UBC Community, Partners, and Alumni Publications

Sunan Ampel Great Mosque, Surabaya, also known as “Ampel Mosque”, “Masjid Agung Sunan Ampel” Neelakantan, Vivek


Sunan Ampel (1401-1478, also known as Raden Rahmat or Soenan Ngampel) was the son of Sunan Gresik (also known as Maulana Malik Ibrahim Asmarakandi) and the Champa princess Dewi Candrawulan. Sunan Gresik and his descendants collectively constitute the Wali Songo (revered saints of Islam on the island of Java). Each saint bore the Javanese honorific Sunan. Sunan Gresik was instrumental in the proselytization of the Champa kingdom and its inhabitants to Islam. Dewi Dwarawati, Raden Rahmat's aunt (Dewi Candrawulan's sister) was the consort of the Majapahit monarch Brawijaya. In 1443, upon arrival in Java, Brawijaya granted him land in Ampel Denta, Kahuripun (that corresponds to modern Surabaya). Raden Rahmat subsequently entered into a matrimonial alliance with a Javanese princess who was the sister of the would-be Sunan Kalijaga. According to the Babad Ngampeldenta (Javanese chronicle) , Raden Rahmat was invested with the Javanese appellation of Sunan by his uncle Brawijaya. The title Sunan mediated his position not only as an Islamic teacher but also someone who had the authority to impart Diksa or induct students into Islam. Furthermore the Babad Ngampeldenta notes the investiture of Raden Rahmat with the title "the Imam of Surabaya" by the Duke of Surabaya Aria Lembasura. At the same time, Aria Lembasura offered his granddaughter Nyai Ageng Manila in matrimonial alliance to Sunan Ampel. With Nyai Ageng Manila, Sunan Ampel begot Sunan Drajat and Sunan Bonang. Sunan Ampel's closeness to the royal family was a part of his Dakwah or Daawa strategy (the act of calling people to embrace Islam). Prior to settling in Surabaya, Sunan Ampel mentored Raden Patah, the son of Brawijaya and converted him to Islam. The latter subsequently refused to acknowledge the suzerainity of the Majapahit monarch. The act of Raden Patah's defiance later led to the establishment of the Sultanate of Demak by 1478. A salient feature of Sunan Ampel's dakwah was the syncretism between Javanese cultural traditions (heavily influenced by Hinduism and Buddhism) and Islam. For instance, he incorporated the Javanese custom of Sraddha (homage paid to one's deceased ancestors). Historical tradition attributes the construction of the Ampel mosque to Sunan Ampel. The monument cannot be precisely dated. The mosque architecture is a fusion of Javanese and Arab elements. The Javanese influences are apparent in the three-layered roof (Tajuk, the embodiment of Mount Meru of Javanese cosmology) and the five gapuros (entrance gates) to the mosque. The tomb of Sunan Ampel is situated right in front of the Ampel mosque. Unlike the tombs of other Wali Songo, the tomb of Sunan Ampel is noted for its simplicity and lacks a cupola as per the saint's last wish. The Juru Kunci (caretaker of the shrine) notes that several years after the demise of Sunan Ampel, a cupola was constructed above the tomb of the saint but strong winds blew it away. East of the mosque is the tomb of Mbah Shonhaji or Mbah Sholeh, an astronomer of Hadhramaut Arab ethnicity and disciple of Sunan Ampel who fixed the direction of Kiblat (Qibla, the fixed direction to Kaaba in the Grand Mosque in Makkah). According to legend, Mbah Shonhaji was believed to have lived and died nine times and as a result has 9 tombs in the Sunan Ampel masjid complex.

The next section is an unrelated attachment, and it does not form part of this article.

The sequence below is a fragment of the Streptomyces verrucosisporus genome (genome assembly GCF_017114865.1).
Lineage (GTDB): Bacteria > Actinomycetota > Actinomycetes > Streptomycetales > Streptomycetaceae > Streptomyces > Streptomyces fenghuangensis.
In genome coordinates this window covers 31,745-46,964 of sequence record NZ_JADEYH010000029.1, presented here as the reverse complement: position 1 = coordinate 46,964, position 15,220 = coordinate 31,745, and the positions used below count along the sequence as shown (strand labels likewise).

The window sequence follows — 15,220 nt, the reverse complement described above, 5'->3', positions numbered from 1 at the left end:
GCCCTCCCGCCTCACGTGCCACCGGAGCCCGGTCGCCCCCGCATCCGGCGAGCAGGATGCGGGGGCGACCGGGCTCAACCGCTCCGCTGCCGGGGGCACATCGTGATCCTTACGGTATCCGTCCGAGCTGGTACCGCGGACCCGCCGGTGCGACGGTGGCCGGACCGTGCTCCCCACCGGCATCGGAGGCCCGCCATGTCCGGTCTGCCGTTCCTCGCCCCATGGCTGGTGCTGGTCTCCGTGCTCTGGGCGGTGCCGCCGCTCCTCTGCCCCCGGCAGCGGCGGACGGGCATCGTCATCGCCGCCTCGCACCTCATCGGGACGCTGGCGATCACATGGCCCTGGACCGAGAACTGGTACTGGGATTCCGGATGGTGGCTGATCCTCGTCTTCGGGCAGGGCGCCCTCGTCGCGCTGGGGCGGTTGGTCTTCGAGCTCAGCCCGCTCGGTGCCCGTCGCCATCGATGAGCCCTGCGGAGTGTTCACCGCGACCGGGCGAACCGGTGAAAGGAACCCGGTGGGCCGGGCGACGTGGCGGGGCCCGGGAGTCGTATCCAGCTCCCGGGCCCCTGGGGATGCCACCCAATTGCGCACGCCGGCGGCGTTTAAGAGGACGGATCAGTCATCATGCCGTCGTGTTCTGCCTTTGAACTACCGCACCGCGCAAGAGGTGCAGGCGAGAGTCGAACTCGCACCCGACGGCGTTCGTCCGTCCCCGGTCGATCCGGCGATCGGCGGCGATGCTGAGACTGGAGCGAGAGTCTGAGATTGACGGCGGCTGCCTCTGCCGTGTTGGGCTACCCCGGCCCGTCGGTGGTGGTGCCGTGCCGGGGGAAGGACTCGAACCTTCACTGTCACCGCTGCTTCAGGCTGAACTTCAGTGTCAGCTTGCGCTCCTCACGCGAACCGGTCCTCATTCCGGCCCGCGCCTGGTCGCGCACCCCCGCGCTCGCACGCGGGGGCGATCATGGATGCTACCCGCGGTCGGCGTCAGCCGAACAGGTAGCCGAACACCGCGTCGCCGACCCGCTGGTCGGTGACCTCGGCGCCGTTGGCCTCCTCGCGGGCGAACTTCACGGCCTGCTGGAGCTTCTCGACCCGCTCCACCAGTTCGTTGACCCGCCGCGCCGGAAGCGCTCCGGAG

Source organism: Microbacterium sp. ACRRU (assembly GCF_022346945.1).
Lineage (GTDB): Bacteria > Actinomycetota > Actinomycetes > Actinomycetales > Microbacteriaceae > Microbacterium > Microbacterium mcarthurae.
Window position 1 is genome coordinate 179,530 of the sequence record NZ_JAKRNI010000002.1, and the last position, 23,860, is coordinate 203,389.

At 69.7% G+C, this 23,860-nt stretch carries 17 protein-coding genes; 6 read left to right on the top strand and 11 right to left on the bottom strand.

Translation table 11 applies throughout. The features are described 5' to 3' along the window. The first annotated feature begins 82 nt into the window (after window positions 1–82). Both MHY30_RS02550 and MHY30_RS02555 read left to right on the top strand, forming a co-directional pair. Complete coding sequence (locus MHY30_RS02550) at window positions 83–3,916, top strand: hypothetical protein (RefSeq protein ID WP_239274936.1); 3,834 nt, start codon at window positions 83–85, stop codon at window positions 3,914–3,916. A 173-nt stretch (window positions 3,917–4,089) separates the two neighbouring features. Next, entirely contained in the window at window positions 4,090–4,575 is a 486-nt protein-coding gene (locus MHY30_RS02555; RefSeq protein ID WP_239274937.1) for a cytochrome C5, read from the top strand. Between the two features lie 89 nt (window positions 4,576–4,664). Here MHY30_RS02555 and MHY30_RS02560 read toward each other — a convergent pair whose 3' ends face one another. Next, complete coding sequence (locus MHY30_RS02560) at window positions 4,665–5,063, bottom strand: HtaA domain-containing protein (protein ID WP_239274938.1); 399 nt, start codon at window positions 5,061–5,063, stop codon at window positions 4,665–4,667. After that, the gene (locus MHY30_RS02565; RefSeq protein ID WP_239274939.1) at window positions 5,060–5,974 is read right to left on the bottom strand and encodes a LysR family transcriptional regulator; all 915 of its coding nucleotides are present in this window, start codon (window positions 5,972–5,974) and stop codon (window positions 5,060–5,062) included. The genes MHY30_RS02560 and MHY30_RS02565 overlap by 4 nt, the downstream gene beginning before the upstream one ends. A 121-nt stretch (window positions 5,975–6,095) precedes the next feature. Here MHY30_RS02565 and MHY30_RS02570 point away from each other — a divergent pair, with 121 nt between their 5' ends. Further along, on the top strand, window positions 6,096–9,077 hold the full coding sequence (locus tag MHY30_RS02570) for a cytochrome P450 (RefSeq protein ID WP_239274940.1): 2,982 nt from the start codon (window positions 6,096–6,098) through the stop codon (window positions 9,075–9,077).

Item Citations and Data


Attribution 4.0 International